U.S. Ambassador to Serbia: Who Is Kyle Scott?

Saturday, October 10, 2015
Kyle Scott

Kyle R. Scott was nominated on Sept. 15, 2015, to be the next U.S. ambassador to Serbia. If he’s confirmed by the Senate, it will be the first such assignment for the expert on Eastern Europe and Russia.


Scott attended Arizona State University, where in 1979 he earned a BA in German language and literature while also minoring in Russian. He then went on to the Thunderbird School of Global Management, studying international business and finance.


Scott’s early State Department postings included Croatia, Israel, and Switzerland. He stepped away from the diplomatic world for a bit in 1994 as a national security fellow at the Hoover Institution at Stanford University. When he returned to active duty with the Foreign Service in 1996, it was as a political counselor at the embassy in Moscow. In 1999, Scott was moved to a similar role at the embassy in Budapest, Hungary.


His next post, in 2003, was in Brussels, Belgium, as a political minister/counselor at the U.S. mission to the European Union. Scott continued working with multinational organizations when he was named in 2005 as deputy chief of mission at the Organization for Security in Cooperation in Europe, based in Vienna, Austria.


Scott returned to Washington in 2009 as director of the Office of Russian Affairs. Under his watch, the United States and Russia cooperated on Iranian issues and began to negotiate the New Strategic Arms Reduction Treaty (New START) agreement to reduce nuclear weapon stockpiles, launchers and heavy bombers.


For Scott’s next assignment (2011 to 2014), he was posted in Milan, Italy, as the consul general there. In 2014, he was made the Department of State’s senior fellow at the German Marshall Fund.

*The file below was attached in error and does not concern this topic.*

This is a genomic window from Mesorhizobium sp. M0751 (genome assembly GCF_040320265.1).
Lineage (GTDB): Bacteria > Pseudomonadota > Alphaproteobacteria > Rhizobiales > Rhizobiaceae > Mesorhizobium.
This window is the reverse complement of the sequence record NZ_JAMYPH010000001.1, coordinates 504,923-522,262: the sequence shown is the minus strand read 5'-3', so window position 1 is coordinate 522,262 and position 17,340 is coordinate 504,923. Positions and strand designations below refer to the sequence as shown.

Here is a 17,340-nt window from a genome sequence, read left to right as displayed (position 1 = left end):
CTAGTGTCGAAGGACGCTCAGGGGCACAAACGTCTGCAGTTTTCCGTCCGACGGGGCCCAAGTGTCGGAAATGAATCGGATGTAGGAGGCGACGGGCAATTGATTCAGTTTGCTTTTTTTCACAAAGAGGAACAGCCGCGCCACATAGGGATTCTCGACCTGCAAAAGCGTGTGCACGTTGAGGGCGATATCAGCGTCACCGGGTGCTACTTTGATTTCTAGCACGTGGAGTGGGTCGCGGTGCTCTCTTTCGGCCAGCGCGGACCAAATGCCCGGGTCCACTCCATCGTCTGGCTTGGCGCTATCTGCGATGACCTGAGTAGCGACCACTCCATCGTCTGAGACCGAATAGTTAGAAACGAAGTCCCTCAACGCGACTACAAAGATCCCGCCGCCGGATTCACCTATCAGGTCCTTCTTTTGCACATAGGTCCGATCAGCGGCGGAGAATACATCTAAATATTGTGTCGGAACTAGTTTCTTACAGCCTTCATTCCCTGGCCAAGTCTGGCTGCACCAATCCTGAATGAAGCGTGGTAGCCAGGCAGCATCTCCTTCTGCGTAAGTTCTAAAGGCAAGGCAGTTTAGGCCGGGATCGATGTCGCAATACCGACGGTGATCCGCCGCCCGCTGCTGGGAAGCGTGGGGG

Scott is married and has two sons. He speaks Russian, German, Italian, Croatian, Hungarian and French.

-Steve Straehley


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Sasha 4 months ago
Good luck, you not need learn Serbian, because Croatian is actualy Serbian with different dialect, but well. You will be fine :)
Scott 8 months ago
Good luck Kyle, Serbian people are very nice. Your work in Milan was great!
Ja 8 months ago
Mike, its like U go to Texas from California and U need to learn Texasian to communicate with Texasians!!!!! Croatians r Serbo-catholics, Serbs that receive catholicism try last 6-7 centuries under vatikans preasure or because they didnt want to become muslims under Otomans ( Turks )...( 80% of nowdays croats ).
PhilipM 9 months ago
It is just a different dialect. He will be fine.
PakiP 9 months ago
The language is Serbo-Croatian.
MikeD 1 year ago
Speaks Croatian and he's going Serbia? Too bad he will have to learn Serbian now.

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